Technological innovations a catalyst in boosting agribusinesses

Advancement in technology and innovation are the key to the future of agriculture as agribusinesses strive to feed an Africa’s increasing population. This was according to Frans Weilbach, Agribusiness Industry leader for PwC Africa, speaking at a PwC Agribusinesses Insights Survey 2016 media briefing in Rosebank, Johannesburg yesterday.

Weilbach said the biggest hindrances to business growth in the agricultural sector around the African continent were lack of access to innovative technology, the scarcity of natural resources and supply-side uncertainties. African agribusinesses, he pointed out, also feel there is a long way to go toward better support from government in the sector.

PwC’s Agribusinesses Insights Survey 2016 report, which was carried out among a group of 25 African agribusinesses from 20 countries across the continent, focuses on the strategic challenges that agribusiness leaders face in their businesses. It also highlights areas where technological innovations are already taking place and where they can make a difference in the future.

PwC says the agricultural sector is regarded as one of the most critical industries for the African continent due to economic potential and is projected to become a $1trillion industry in Sub-Saharan Africa by 2030.

Among other findings, the report reveals around 35.3% of respondents said they would consider investing in the development of artificial intelligence farming capabilities for primary production and 11.3% of them said they have already invested in such technology.

Weilbach noted innovative technology and advancements in agricultural productivity are becoming increasingly important as pressure mounts on food systems in light of the rapid growth of global population and the ever-changing climate.

“Agribusinesses are making changes to go high-tech. From data-gathering drones to artificial intelligence farming, technology is making the agricultural sector more precise and efficient as agribusinesses push for increased profits,” he elaborated.

Eben Gerryts, PwC industry leader for consumer, industrial products and services in Africa, discussed the increase in technological adaptation in the SA agricultural sector. He pointed out that it is not new techniques, but rather new technologies that would play an important role in increasing productivity where all stakeholders may benefit, including business organisations, farmers and governments.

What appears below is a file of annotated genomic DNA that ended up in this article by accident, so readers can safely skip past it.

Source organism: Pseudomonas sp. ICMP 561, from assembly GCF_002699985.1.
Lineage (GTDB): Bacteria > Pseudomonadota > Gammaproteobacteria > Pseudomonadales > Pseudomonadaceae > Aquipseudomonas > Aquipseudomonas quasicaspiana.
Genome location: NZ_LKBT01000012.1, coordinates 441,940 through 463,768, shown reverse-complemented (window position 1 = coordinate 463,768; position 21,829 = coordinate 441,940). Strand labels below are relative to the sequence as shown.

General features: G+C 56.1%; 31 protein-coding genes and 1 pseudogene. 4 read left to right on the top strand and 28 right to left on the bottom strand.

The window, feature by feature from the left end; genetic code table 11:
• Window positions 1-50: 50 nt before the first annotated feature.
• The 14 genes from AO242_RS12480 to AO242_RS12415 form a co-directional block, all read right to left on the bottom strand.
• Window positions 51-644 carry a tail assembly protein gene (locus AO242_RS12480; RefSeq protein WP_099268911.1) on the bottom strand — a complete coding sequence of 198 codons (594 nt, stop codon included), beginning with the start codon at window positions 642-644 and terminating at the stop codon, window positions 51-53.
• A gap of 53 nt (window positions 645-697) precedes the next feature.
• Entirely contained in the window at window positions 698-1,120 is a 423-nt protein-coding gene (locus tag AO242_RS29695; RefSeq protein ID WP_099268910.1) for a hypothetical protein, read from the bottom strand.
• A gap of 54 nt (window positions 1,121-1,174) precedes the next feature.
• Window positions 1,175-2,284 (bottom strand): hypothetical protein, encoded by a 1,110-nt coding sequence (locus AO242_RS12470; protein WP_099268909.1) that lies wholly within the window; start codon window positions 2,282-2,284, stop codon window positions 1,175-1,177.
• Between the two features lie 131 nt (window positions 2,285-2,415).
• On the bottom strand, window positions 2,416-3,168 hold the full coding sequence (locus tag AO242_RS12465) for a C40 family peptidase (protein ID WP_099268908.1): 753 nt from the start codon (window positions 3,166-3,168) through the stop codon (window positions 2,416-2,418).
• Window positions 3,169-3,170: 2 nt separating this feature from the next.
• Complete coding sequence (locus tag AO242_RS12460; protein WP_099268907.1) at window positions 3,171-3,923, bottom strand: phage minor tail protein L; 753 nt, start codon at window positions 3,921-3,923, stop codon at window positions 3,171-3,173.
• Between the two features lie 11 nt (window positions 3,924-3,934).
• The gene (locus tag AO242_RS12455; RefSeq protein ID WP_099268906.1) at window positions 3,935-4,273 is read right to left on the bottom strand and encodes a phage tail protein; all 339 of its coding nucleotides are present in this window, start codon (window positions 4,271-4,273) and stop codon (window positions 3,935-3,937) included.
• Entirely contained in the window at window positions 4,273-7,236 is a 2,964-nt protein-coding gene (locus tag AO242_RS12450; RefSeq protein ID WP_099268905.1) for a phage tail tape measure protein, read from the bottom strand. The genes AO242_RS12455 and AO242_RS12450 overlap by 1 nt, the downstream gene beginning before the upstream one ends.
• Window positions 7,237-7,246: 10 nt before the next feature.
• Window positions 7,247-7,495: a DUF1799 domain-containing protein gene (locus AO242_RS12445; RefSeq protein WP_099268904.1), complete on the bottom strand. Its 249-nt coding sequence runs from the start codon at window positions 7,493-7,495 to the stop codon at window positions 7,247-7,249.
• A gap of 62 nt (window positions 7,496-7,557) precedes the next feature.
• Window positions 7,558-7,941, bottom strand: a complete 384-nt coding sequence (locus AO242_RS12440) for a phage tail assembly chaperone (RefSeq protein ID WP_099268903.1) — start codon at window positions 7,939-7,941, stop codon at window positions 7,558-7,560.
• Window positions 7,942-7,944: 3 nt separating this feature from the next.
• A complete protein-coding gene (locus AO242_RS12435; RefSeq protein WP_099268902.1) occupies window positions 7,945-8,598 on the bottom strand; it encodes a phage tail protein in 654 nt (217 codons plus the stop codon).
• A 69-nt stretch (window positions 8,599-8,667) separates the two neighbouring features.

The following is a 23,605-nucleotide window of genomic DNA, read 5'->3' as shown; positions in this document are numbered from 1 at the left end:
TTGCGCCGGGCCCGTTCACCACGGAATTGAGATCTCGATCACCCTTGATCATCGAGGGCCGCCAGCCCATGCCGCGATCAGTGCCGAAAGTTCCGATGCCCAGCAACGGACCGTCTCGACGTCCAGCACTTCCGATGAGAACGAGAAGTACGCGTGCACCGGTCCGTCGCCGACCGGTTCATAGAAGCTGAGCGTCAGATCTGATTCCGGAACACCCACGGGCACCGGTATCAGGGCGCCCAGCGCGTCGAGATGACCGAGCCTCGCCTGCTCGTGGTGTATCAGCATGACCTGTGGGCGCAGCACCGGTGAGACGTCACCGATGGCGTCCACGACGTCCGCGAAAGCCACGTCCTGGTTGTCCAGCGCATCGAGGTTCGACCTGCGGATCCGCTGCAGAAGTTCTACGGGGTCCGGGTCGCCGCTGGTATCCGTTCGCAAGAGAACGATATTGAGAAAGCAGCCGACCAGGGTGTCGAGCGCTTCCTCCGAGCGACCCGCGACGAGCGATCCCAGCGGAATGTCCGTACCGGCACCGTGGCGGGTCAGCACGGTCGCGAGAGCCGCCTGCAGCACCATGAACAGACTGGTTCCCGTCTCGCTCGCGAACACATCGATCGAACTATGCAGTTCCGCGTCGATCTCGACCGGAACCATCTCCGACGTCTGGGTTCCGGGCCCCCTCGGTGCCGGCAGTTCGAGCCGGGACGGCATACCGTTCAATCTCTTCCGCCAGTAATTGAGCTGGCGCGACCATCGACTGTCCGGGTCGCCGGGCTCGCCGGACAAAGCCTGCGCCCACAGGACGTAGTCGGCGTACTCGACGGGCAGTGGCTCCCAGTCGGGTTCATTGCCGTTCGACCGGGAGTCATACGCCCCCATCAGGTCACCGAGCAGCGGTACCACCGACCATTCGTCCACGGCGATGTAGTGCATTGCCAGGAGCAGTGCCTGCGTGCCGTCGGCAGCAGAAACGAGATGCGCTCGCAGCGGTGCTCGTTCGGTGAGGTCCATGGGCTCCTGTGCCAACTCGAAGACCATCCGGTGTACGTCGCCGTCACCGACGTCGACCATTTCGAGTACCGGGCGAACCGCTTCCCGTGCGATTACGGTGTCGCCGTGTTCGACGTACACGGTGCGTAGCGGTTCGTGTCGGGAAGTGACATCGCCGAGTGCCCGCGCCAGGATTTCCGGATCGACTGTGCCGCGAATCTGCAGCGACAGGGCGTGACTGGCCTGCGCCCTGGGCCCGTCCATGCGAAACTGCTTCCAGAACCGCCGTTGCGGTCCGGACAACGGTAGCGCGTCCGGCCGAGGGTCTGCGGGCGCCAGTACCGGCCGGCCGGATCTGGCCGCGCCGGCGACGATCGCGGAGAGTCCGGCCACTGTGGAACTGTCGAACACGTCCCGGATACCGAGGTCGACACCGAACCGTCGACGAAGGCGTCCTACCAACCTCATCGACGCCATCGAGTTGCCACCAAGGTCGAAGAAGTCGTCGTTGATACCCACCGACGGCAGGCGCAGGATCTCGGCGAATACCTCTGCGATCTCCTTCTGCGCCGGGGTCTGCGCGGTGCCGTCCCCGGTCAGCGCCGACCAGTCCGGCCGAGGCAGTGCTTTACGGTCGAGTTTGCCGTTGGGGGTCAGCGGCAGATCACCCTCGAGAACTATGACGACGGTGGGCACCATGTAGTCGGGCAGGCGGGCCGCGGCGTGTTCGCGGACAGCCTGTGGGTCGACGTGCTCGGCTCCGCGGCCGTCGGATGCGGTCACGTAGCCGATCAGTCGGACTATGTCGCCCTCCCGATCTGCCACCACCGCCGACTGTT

Enter the drones

“Drones offer a typical example of the new technologies that are giving rise to second green revolution as they offer an alternative to satellite imagery that is more precise and more cost effective.

“Drones are popular in SA among sugarcane and maize farmers, where they are used for crop spraying, health assessments, soil and field analysis,” he explained.

A focus on technological innovation using real-time data will contribute to effective farming practices which will ensure social and environmental sustainability, added Gerryts.

The use of irrigation mobile apps is also on the increase among farmers. These are used as irrigation tools, he explained.

“Sensors are placed in the ground and are connected to the mobile app which will detect dry and wet land. Farmers would receive regular updates on their mobile phone, informing them which patch of land still requires irrigation. If there is a problem with irrigation machinery, the farmer would also receive a notification informing them of this,” he continued.

The survey further finds human resources models and processes are beginning to evolve, with more emphasis being placed on technology to improve networks and data in Africa.

PwC said more than half (58.8%) of survey respondents consider investment in Africa as an opportunity for their businesses to expand. The top four countries they are planning to invest in are Zambia, Botswana, Tanzania and South Africa.

The majority of agribusinesses (46.2%), according to the report, were also less optimistic about revenue growth over the next 12 months compared with their expectations a year ago.

This post first appeared HERE

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